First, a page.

Bill Emmott - International Author & Adviser

Article

I wasn´t right. But that´s OK
The Guardian - January 3rd 2009

“What, pray, is all the fuss about?” asked a sage columnist in these pages on the first anniversary of the credit crunch (“Crisis, what crisis?”, Guardian August 12th 2008). In response to claims that this was a great crisis of capitalism he even deployed the word “phooey”. That sage columnist was of course yours truly, and it is safe to say that that article will not be pasted into my scrapbook entitled “Most Prescient Pieces”.

            My argument was, of course, correct in so far as it looked in the rear-view mirror rather than at the road ahead. The striking thing about the credit crunch’s first year, both in Britain and globally, was how little impact it had had on the wider economy, beyond the banks, the City and Wall Street.

Nor, indeed, does any impact that has yet been seen make the current economic situation worse than the recession of the early 1990s, nor especially that of the early 1980s, when unemployment was nearly double today’s level. Nevertheless, it is no longer possible to be as sanguine as I was in August. We are still far from being in a “worst since the 1930s” situation, but there is no doubt that during the past three months all the developed economies, and many developing economies, have suddenly frozen up. How bad might it get? Let’s be honest: we don’t know, because we can’t know.

            It is worth, however, dwelling for a moment (as I have been doing for many moments, especially since mid-September) on why I was proved so wrong. There are, I think, two reasons beyond simple idiocy or complacency.

One is that I may have spent too much time thinking about Japan. That country really did have the rich world’s worst financial crisis since 1929, when after 1990 its stockmarket fell by 75% and property prices by 70%. But it never had a severe recession: more a slow, prolonged squeeze that ended up, from 1997 onwards, in a deflationary stagnation. A slump was prevented by a huge Keynesian public spending programme; financial meltdown was, eventually, prevented by using public funds to rescue the banks.

The collapse of our financial pyramid scheme could, therefore, be absorbed, I thought, thanks to the happy fact that we could learn from Japan’s example and, if necessary, improve upon it. That is exactly what Gordon “saviour of the world” Brown did by recapitalising Britain’s banks just 14 months into the crisis, rather than waiting eight years, as Japan had; and it is reflected too in the fiscal expansion announced in Alastair Darling’s pre-budget report in November and in the huge spending programme being prepared  by President-elect Barack Obama.

However, our drama now feels worse than Japan’s was, because it is international. Japan’s economy was propped up by healthy global growth, whereas now we are all slowing or receding together. It is also worse because of the second factor that I misjudged in August: psychology.

The position I took was, in effect, an attempt to argue that we risked talking ourselves into recession, through media scare-mongering and through remarks such as Mr Darling’s subsequent Guardian interview on August 29th when he warned that Britain faced the worst economic times for 60 years, with more “profound and long-lasting” effects than people were expecting. He no doubt now thinks he has been proved correct, while I still hope that he won’t be (on the profound and long-lasting bit) and feel he may have contributed to the panic that followed (even though it would be implausible to argue that he caused it).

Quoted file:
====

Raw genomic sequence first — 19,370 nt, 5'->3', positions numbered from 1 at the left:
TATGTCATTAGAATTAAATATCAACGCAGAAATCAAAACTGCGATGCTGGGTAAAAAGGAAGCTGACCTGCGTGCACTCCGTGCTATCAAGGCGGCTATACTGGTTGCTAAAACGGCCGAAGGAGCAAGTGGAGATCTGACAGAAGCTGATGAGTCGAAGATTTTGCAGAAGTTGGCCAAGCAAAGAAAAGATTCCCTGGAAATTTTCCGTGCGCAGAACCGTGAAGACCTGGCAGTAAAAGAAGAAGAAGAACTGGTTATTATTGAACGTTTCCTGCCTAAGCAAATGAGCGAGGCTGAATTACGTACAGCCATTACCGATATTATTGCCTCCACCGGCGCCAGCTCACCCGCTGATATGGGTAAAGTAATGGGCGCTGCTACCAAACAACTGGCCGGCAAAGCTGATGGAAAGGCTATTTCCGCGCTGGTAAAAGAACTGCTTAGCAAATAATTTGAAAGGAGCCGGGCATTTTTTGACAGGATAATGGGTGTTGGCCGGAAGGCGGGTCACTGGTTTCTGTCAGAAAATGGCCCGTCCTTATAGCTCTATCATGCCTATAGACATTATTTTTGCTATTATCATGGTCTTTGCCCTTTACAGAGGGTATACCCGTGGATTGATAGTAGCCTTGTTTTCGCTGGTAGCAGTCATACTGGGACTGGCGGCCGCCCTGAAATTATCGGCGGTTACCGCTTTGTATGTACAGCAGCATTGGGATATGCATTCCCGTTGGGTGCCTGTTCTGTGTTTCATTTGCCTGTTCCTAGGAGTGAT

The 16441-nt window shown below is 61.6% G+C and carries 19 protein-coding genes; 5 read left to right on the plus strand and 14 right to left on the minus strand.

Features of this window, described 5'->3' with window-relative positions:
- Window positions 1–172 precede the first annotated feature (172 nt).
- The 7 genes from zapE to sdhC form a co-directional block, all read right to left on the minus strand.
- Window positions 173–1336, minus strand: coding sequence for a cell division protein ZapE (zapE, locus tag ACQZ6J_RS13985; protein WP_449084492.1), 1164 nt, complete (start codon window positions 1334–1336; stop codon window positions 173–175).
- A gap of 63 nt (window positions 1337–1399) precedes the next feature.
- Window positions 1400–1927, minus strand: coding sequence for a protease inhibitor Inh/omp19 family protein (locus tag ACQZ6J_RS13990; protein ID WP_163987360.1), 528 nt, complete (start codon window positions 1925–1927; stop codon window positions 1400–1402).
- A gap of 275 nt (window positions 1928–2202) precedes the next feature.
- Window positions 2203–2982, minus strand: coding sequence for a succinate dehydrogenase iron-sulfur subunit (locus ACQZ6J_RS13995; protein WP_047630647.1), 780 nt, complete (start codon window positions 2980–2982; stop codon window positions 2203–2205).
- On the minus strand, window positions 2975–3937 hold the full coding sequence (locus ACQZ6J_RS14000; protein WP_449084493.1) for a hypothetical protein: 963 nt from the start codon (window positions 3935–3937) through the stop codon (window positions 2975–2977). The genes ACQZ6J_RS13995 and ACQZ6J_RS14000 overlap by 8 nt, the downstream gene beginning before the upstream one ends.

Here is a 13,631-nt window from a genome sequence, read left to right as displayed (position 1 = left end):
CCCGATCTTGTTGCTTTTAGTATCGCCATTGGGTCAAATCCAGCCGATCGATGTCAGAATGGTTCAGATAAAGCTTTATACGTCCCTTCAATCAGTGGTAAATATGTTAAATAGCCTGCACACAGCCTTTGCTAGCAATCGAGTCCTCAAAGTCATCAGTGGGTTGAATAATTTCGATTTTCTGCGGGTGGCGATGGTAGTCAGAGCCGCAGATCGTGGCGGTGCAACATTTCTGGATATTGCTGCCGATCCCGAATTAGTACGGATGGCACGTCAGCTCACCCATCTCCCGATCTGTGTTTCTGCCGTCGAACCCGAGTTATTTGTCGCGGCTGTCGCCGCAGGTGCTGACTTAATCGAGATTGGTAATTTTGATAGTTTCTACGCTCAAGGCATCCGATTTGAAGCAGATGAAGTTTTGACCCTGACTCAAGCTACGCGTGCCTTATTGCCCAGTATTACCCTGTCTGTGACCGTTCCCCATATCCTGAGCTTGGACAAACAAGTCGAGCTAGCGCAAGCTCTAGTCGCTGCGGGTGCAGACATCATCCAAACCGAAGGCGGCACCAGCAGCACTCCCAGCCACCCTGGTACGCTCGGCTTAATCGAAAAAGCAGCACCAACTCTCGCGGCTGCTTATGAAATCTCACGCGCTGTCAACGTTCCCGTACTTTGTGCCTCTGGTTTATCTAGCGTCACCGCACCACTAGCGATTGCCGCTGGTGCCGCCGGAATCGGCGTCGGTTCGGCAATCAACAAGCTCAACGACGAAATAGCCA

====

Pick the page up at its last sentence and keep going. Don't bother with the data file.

Now, fear has plainly taken over. Companies, households and naturally banks have all decided that cash must be king, that to be in debt is to risk death, and that new commitments are best avoided, for now. Individually, this is perfectly rational. Collectively, it is disastrous. Or, rather, to avoid being a scare-monger myself, it brings about the very thing we are afraid of: a nasty recession.

We cannot predict how deep the recession will be nor how long it will last, because it all depends on psychology. Economics is not about numbers and models and mathematics; it is about human behaviour, about our reactions to opportunities, risks and fears.

Messrs Brown and Darling are right to be trying hard to counter that deflationary psychology by throwing away the old fiscal rules, by cutting VAT and by expanding public borrowing. Like in Japan during the 1990s, this will help to mitigate the slump. But whether it can actually bring it to an end will depend on whether companies, households and banks that hold cash become convinced that it is time to start spending it again, because they have become sufficiently less afraid of an impending apocalypse and sufficiently convinced that opportunities to invest, to buy and to lend have become sufficiently attractive.

Meanwhile, note, this is not—yet—a true “crisis of capitalism”. That would arise if confidence never seems likely to return, if unemployment has soared and if hope seems truly to have been destroyed. It cannot be ruled out altogether. But let us, as America’s new president said in his book title, have the audacity to hope that it will not happen, and the good sense not to announce it until and unless it does.

           

Bill Emmott is the author of “Rivals—How the Power Struggle between China, India and Japan will Shape our Next Decade” (

Allen Lane
, April 2008)

 


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